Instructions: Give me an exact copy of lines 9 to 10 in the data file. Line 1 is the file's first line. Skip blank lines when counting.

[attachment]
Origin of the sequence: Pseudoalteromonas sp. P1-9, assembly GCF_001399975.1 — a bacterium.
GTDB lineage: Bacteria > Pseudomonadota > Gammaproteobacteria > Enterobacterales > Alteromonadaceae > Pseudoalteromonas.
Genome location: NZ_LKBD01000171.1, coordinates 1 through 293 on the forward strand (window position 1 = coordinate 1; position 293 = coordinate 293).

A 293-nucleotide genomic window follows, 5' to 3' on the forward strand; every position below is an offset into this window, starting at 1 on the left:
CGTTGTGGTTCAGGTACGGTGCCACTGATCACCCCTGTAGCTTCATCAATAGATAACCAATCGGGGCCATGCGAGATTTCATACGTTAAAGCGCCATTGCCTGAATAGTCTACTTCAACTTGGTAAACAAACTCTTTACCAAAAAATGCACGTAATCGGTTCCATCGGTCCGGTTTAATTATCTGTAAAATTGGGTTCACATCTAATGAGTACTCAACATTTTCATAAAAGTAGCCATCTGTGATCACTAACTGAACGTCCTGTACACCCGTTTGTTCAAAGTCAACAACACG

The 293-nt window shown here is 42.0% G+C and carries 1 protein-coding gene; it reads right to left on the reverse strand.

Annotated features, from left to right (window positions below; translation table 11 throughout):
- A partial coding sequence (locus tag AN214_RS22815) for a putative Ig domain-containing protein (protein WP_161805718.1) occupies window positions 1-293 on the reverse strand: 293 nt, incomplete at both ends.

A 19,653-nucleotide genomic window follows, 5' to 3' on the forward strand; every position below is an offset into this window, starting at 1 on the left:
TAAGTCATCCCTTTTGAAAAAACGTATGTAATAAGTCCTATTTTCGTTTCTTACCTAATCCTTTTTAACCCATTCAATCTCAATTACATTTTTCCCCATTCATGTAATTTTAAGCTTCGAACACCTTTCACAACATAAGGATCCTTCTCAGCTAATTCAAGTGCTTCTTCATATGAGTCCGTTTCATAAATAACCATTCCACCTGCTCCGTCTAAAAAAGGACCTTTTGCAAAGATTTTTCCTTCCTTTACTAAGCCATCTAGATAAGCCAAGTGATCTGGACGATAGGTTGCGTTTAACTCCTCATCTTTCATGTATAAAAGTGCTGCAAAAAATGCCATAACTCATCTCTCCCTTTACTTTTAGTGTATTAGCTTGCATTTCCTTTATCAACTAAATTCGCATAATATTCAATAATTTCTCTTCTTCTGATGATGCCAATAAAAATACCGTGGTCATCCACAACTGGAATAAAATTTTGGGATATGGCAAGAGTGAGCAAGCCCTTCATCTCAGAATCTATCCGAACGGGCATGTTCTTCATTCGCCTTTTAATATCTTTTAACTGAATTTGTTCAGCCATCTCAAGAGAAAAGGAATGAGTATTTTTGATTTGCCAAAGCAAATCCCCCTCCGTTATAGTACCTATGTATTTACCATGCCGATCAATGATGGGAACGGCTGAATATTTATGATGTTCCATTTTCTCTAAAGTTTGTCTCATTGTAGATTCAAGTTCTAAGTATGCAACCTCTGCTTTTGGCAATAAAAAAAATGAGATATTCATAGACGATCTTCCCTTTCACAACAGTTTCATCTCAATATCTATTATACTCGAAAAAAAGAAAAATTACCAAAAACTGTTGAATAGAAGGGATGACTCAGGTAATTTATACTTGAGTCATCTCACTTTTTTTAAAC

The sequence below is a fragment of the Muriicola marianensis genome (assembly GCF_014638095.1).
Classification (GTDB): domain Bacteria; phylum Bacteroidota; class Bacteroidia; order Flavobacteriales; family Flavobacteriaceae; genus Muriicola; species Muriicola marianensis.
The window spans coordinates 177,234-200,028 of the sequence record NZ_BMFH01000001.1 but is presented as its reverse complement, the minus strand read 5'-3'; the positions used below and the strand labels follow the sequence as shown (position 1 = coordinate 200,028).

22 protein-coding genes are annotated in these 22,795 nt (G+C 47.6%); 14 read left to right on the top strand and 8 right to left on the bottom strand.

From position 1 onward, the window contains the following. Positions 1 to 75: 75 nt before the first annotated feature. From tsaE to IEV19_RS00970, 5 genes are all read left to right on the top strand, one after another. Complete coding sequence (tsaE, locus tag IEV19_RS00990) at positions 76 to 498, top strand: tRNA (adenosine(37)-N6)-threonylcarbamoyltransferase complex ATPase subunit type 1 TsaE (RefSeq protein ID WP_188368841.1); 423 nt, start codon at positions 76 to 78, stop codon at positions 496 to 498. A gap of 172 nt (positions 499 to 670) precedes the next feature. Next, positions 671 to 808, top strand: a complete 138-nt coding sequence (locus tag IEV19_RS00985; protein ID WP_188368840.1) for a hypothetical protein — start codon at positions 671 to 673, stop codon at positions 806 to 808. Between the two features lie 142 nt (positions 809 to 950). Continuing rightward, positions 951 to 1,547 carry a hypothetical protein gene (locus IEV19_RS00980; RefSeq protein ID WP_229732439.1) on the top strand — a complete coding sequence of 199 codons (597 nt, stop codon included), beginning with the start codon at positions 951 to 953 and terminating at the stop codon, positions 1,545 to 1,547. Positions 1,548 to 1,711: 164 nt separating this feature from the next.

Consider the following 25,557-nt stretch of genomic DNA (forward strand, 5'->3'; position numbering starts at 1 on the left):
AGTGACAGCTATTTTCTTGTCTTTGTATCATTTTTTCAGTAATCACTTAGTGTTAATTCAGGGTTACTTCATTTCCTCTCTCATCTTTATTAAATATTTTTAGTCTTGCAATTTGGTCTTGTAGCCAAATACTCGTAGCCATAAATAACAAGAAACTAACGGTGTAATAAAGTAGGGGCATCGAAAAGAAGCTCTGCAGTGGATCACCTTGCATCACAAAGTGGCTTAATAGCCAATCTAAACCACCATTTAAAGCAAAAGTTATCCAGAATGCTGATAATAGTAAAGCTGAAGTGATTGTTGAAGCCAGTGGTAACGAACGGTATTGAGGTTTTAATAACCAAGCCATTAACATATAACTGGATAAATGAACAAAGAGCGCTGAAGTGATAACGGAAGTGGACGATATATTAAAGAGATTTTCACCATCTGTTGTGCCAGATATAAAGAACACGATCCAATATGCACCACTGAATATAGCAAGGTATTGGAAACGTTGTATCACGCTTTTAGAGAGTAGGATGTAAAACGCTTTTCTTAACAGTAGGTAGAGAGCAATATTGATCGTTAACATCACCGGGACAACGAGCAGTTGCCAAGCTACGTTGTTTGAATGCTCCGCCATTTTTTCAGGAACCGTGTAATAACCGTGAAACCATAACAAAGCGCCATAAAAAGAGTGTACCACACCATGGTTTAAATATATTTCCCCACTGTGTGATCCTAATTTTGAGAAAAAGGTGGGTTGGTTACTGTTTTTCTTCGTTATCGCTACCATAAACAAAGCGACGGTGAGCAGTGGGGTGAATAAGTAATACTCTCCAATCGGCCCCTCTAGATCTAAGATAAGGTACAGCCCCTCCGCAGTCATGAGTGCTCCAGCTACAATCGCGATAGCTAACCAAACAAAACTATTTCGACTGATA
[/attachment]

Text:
A 19,653-nucleotide genomic window follows, 5' to 3' on the forward strand; every position below is an offset into this window, starting at 1 on the left:
TAAGTCATCCCTTTTGAAAAAACGTATGTAATAAGTCCTATTTTCGTTTCTTACCTAATCCTTTTTAACCCATTCAATCTCAATTACATTTTTCCCCATTCATGTAATTTTAAGCTTCGAACACCTTTCACAACATAAGGATCCTTCTCAGCTAATTCAAGTGCTTCTTCATATGAGTCCGTTTCATAAATAACCATTCCACCTGCTCCGTCTAAAAAAGGACCTTTTGCAAAGATTTTTCCTTCCTTTACTAAGCCATCTAGATAAGCCAAGTGATCTGGACGATAGGTTGCGTTTAACTCCTCATCTTTCATGTATAAAAGTGCTGCAAAAAATGCCATAACTCATCTCTCCCTTTACTTTTAGTGTATTAGCTTGCATTTCCTTTATCAACTAAATTCGCATAATATTCAATAATTTCTCTTCTTCTGATGATGCCAATAAAAATACCGTGGTCATCCACAACTGGAATAAAATTTTGGGATATGGCAAGAGTGAGCAAGCCCTTCATCTCAGAATCTATCCGAACGGGCATGTTCTTCATTCGCCTTTTAATATCTTTTAACTGAATTTGTTCAGCCATCTCAAGAGAAAAGGAATGAGTATTTTTGATTTGCCAAAGCAAATCCCCCTCCGTTATAGTACCTATGTATTTACCATGCCGATCAATGATGGGAACGGCTGAATATTTATGATGTTCCATTTTCTCTAAAGTTTGTCTCATTGTAGATTCAAGTTCTAAGTATGCAACCTCTGCTTTTGGCAATAAAAAAAATGAGATATTCATAGACGATCTTCCCTTTCACAACAGTTTCATCTCAATATCTATTATACTCGAAAAAAAGAAAAATTACCAAAAACTGTTGAATAGAAGGGATGACTCAGGTAATTTATACTTGAGTCATCTCACTTTTTTTAAAC